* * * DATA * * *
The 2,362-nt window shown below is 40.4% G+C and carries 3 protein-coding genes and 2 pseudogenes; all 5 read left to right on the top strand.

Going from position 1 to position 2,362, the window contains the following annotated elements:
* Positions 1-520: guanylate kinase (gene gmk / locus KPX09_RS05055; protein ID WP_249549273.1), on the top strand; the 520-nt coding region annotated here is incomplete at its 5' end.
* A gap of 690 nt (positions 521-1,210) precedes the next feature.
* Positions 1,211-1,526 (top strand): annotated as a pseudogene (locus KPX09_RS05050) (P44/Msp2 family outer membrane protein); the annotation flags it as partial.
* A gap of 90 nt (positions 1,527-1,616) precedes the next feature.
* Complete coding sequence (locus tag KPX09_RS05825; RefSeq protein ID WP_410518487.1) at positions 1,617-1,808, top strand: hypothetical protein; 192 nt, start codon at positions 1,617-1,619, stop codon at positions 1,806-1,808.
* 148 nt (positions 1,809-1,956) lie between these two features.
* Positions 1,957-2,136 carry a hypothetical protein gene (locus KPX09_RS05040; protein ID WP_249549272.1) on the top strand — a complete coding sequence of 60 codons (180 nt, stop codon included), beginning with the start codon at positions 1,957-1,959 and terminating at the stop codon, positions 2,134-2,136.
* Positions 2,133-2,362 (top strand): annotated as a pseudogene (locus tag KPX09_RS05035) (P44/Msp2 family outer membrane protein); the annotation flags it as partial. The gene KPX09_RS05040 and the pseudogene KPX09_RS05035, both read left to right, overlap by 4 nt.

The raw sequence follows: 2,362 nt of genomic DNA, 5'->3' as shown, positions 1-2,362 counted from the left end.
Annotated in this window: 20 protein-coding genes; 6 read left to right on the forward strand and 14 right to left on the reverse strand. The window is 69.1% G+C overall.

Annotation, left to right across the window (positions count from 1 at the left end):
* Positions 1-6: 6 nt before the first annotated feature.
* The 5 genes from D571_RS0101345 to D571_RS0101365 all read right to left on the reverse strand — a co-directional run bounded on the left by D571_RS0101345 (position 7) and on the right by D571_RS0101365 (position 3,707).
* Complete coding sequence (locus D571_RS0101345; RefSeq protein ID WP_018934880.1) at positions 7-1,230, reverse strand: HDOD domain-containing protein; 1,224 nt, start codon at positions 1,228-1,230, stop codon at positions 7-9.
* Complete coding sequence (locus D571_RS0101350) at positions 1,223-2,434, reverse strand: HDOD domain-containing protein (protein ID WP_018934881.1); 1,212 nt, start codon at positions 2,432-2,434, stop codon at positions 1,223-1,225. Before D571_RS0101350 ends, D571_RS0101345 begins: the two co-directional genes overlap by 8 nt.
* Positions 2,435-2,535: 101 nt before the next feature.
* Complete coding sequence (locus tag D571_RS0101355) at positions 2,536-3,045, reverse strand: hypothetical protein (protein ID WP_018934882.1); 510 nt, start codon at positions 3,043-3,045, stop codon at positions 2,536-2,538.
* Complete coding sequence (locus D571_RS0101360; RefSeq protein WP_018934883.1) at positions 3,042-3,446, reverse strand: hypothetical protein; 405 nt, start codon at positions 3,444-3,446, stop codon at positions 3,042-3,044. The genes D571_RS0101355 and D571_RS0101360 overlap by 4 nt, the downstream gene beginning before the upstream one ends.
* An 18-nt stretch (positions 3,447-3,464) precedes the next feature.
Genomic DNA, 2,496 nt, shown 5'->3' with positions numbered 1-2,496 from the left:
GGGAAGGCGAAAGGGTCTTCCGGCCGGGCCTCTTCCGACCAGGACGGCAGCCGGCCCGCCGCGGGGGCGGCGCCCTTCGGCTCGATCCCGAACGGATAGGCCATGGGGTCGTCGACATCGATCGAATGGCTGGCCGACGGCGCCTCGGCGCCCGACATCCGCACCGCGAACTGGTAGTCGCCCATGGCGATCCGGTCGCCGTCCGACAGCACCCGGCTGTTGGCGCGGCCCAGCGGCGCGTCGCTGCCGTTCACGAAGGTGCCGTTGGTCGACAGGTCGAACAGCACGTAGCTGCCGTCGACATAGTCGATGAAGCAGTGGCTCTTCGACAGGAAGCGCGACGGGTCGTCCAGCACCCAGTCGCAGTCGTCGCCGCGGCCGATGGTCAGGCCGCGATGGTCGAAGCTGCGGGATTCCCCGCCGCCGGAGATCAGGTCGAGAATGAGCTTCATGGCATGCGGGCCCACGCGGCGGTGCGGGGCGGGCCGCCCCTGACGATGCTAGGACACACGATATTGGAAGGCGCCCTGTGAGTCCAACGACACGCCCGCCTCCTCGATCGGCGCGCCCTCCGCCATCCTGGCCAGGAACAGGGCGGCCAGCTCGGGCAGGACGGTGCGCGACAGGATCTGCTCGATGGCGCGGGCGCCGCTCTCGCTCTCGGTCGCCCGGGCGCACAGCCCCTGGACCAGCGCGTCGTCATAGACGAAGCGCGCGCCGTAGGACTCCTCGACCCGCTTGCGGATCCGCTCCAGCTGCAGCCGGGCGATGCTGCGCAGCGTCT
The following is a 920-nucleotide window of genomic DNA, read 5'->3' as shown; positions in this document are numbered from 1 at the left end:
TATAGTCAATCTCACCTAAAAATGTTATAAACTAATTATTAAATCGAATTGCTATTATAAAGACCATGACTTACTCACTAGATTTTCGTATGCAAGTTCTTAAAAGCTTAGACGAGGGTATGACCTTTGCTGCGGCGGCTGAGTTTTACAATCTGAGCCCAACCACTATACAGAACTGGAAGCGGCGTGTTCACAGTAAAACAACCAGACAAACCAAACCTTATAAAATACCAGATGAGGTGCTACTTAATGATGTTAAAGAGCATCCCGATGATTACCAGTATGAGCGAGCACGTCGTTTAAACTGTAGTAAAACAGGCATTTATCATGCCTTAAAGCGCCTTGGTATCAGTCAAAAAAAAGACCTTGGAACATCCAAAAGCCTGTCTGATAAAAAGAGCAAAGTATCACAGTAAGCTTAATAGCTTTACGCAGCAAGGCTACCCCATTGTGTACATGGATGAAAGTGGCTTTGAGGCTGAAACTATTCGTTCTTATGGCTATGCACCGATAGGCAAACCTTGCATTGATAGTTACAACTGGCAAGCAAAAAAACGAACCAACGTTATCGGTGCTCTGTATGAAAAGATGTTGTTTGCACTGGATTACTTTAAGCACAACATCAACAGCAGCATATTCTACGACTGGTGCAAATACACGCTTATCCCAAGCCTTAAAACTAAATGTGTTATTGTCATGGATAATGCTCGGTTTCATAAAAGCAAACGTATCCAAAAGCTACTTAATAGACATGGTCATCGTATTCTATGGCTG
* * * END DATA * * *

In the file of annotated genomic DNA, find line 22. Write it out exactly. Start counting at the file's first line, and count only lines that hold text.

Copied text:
Genomic DNA, 2,496 nt, shown 5'->3' with positions numbered 1-2,496 from the left: